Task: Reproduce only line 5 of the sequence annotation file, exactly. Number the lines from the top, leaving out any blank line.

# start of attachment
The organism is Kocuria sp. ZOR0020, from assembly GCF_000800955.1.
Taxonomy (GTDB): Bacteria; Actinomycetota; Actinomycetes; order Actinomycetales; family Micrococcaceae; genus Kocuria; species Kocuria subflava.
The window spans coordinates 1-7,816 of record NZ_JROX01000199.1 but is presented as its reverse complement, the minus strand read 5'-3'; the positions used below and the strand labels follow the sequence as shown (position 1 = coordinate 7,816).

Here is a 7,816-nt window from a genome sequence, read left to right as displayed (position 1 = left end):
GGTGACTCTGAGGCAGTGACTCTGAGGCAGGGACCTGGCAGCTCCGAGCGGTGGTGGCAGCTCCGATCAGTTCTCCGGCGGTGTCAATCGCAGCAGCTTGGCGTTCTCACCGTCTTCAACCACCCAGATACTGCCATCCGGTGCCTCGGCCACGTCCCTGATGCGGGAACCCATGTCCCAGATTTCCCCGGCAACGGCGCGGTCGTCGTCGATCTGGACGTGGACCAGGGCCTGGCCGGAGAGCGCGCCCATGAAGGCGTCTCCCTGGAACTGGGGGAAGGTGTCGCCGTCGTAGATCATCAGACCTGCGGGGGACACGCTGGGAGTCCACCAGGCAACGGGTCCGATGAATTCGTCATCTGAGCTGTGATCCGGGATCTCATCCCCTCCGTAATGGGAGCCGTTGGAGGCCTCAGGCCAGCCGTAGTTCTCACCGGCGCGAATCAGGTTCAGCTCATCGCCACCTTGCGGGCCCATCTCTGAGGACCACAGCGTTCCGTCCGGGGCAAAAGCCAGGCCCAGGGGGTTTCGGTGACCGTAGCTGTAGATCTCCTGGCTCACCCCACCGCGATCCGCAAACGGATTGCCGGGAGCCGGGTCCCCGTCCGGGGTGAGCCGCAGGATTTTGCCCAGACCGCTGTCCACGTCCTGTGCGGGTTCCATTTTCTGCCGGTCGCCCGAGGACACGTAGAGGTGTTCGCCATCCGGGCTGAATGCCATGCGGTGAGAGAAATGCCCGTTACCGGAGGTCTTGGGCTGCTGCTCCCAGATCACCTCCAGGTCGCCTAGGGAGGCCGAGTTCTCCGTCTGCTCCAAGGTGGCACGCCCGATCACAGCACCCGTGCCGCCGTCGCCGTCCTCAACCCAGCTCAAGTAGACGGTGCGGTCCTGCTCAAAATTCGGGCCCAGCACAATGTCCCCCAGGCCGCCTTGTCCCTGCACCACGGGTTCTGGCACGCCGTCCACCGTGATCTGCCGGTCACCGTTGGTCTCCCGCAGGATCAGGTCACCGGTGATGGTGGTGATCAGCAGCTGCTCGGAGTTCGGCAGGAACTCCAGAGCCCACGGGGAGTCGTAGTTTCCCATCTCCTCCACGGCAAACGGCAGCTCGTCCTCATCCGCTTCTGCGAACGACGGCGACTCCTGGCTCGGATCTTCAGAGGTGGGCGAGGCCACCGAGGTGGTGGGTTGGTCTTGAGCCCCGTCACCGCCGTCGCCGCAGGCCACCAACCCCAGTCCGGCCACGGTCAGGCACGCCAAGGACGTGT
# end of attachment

GGTGACTCTGAGGCAGTGACTCTGAGGCAGGGACCTGGCAGCTCCGAGCGGTGGTGGCAGCTCCGATCAGTTCTCCGGCGGTGTCAATCGCAGCAGCTTGGCGTTCTCACCGTCTTCAACCACCCAGATACTGCCATCCGGTGCCTCGGCCACGTCCCTGATGCGGGAACCCATGTCCCAGATTTCCCCGGCAACGGCGCGGTCGTCGTCGATCTGGACGTGGACCAGGGCCTGGCCGGAGAGCGCGCCCATGAAGGCGTCTCCCTGGAACTGGGGGAAGGTGTCGCCGTCGTAGATCATCAGACCTGCGGGGGACACGCTGGGAGTCCACCAGGCAACGGGTCCGATGAATTCGTCATCTGAGCTGTGATCCGGGATCTCATCCCCTCCGTAATGGGAGCCGTTGGAGGCCTCAGGCCAGCCGTAGTTCTCACCGGCGCGAATCAGGTTCAGCTCATCGCCACCTTGCGGGCCCATCTCTGAGGACCACAGCGTTCCGTCCGGGGCAAAAGCCAGGCCCAGGGGGTTTCGGTGACCGTAGCTGTAGATCTCCTGGCTCACCCCACCGCGATCCGCAAACGGATTGCCGGGAGCCGGGTCCCCGTCCGGGGTGAGCCGCAGGATTTTGCCCAGACCGCTGTCCACGTCCTGTGCGGGTTCCATTTTCTGCCGGTCGCCCGAGGACACGTAGAGGTGTTCGCCATCCGGGCTGAATGCCATGCGGTGAGAGAAATGCCCGTTACCGGAGGTCTTGGGCTGCTGCTCCCAGATCACCTCCAGGTCGCCTAGGGAGGCCGAGTTCTCCGTCTGCTCCAAGGTGGCACGCCCGATCACAGCACCCGTGCCGCCGTCGCCGTCCTCAACCCAGCTCAAGTAGACGGTGCGGTCCTGCTCAAAATTCGGGCCCAGCACAATGTCCCCCAGGCCGCCTTGTCCCTGCACCACGGGTTCTGGCACGCCGTCCACCGTGATCTGCCGGTCACCGTTGGTCTCCCGCAGGATCAGGTCACCGGTGATGGTGGTGATCAGCAGCTGCTCGGAGTTCGGCAGGAACTCCAGAGCCCACGGGGAGTCGTAGTTTCCCATCTCCTCCACGGCAAACGGCAGCTCGTCCTCATCCGCTTCTGCGAACGACGGCGACTCCTGGCTCGGATCTTCAGAGGTGGGCGAGGCCACCGAGGTGGTGGGTTGGTCTTGAGCCCCGTCACCGCCGTCGCCGCAGGCCACCAACCCCAGTCCGGCCACGGTCAGGCACGCCAAGGACGTGT